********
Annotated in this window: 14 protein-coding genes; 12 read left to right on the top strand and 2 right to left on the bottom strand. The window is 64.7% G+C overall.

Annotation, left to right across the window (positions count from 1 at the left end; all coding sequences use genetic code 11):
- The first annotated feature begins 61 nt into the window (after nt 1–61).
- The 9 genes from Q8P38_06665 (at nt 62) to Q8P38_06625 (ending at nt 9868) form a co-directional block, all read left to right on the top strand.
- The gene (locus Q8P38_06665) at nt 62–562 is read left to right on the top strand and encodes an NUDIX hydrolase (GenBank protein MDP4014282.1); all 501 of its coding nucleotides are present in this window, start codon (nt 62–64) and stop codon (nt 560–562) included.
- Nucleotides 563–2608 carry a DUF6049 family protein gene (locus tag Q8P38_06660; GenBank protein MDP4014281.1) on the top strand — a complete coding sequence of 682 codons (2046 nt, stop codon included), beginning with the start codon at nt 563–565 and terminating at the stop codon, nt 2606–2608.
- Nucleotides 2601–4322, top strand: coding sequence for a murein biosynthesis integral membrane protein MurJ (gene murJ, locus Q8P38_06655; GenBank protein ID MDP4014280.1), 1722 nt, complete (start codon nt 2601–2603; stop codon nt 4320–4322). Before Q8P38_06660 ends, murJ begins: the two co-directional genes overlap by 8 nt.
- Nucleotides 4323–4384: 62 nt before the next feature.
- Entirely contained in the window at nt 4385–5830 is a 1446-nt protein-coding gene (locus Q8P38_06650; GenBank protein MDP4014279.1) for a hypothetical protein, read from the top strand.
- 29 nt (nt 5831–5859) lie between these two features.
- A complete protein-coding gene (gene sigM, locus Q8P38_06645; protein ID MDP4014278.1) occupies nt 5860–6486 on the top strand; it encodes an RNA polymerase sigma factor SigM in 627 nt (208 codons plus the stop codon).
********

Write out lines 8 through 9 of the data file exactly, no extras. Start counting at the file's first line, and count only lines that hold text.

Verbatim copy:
- Nucleotides 4323–4384: 62 nt before the next feature.
- Entirely contained in the window at nt 4385–5830 is a 1446-nt protein-coding gene (locus Q8P38_06650; GenBank protein MDP4014279.1) for a hypothetical protein, read from the top strand.